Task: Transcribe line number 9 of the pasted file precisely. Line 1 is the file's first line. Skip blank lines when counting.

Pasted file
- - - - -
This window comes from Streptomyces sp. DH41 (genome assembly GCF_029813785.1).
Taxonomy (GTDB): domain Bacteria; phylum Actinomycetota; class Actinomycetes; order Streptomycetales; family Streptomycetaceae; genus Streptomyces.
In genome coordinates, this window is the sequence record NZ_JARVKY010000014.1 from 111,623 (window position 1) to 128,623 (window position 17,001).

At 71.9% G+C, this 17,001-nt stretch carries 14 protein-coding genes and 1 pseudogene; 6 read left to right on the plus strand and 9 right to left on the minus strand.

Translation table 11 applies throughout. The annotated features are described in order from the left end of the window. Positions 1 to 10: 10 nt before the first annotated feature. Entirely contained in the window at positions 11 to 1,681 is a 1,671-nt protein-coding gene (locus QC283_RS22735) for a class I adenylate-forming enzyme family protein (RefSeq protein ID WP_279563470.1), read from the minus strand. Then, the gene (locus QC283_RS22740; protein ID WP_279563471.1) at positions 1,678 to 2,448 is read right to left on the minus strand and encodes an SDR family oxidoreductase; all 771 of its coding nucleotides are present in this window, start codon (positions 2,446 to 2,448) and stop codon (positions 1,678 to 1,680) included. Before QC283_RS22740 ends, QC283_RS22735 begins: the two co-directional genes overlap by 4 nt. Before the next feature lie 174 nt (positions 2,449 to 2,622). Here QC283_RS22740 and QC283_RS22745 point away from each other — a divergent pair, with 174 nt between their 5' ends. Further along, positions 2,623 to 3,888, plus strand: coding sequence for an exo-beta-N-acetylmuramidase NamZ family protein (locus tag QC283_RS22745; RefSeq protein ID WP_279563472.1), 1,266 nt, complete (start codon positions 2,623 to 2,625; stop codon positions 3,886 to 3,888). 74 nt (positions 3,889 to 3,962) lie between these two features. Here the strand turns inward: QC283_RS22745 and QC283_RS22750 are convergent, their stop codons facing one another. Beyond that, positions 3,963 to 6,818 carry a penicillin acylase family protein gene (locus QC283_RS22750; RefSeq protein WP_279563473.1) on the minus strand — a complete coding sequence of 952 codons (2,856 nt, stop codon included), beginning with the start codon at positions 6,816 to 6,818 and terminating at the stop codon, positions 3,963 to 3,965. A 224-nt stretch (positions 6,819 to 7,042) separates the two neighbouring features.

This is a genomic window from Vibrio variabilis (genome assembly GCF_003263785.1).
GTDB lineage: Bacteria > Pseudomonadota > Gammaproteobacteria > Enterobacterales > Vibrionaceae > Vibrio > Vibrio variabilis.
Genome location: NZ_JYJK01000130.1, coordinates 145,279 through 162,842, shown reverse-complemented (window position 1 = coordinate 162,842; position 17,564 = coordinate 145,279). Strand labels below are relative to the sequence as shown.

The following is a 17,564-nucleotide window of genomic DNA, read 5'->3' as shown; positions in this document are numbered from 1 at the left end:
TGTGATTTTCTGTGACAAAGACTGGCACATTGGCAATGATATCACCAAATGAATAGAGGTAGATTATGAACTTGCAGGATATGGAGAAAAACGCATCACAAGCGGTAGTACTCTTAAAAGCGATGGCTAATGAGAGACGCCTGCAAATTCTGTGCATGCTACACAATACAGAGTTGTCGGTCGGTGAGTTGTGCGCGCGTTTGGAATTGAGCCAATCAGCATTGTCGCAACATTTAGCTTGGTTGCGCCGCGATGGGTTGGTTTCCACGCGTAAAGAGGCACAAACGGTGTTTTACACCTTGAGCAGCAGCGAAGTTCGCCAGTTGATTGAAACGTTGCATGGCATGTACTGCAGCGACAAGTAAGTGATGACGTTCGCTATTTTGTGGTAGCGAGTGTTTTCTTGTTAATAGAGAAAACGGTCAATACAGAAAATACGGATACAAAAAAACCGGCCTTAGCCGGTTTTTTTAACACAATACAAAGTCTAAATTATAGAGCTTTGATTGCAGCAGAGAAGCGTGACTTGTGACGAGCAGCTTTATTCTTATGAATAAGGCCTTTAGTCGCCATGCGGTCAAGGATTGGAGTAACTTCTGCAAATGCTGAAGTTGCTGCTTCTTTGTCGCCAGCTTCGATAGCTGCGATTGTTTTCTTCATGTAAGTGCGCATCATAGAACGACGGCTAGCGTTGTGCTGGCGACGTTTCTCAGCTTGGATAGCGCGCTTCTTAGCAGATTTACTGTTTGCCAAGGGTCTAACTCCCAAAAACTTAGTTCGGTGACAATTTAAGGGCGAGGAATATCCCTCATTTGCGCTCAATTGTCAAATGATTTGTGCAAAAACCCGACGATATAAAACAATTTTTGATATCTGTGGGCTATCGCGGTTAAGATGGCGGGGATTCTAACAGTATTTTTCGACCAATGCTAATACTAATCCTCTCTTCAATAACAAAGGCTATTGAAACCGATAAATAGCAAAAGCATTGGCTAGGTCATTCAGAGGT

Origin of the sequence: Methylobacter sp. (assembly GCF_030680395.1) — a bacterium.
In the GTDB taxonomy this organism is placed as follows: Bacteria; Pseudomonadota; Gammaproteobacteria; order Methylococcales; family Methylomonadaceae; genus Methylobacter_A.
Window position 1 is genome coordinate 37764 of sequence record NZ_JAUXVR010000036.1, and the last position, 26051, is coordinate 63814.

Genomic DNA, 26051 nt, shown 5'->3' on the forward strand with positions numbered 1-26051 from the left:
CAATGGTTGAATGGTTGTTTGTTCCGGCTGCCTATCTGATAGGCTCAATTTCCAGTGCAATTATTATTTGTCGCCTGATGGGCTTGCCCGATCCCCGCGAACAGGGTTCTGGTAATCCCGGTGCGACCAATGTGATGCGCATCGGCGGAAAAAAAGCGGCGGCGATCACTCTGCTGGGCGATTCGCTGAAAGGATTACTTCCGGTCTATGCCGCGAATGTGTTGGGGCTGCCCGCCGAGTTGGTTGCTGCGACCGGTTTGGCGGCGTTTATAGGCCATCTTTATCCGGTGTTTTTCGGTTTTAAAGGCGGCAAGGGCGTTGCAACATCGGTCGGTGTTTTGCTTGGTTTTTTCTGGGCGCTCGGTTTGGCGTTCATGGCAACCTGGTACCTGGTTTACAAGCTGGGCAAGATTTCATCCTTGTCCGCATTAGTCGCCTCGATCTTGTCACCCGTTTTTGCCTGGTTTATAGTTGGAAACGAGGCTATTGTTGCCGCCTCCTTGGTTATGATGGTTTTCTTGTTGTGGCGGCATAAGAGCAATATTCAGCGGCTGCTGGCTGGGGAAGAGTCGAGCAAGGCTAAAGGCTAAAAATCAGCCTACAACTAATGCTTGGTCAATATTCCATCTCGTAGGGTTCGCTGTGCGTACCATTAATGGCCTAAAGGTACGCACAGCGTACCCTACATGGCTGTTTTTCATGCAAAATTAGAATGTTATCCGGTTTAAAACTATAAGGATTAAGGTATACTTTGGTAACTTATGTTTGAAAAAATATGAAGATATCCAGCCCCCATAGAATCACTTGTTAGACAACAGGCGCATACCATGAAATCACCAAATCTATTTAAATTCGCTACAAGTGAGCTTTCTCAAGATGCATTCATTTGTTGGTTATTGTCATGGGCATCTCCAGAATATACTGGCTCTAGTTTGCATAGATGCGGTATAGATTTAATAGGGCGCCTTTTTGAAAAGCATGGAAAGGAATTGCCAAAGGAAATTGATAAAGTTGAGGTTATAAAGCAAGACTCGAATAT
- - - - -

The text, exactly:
The following is a 17,564-nucleotide window of genomic DNA, read 5'->3' as shown; positions in this document are numbered from 1 at the left end: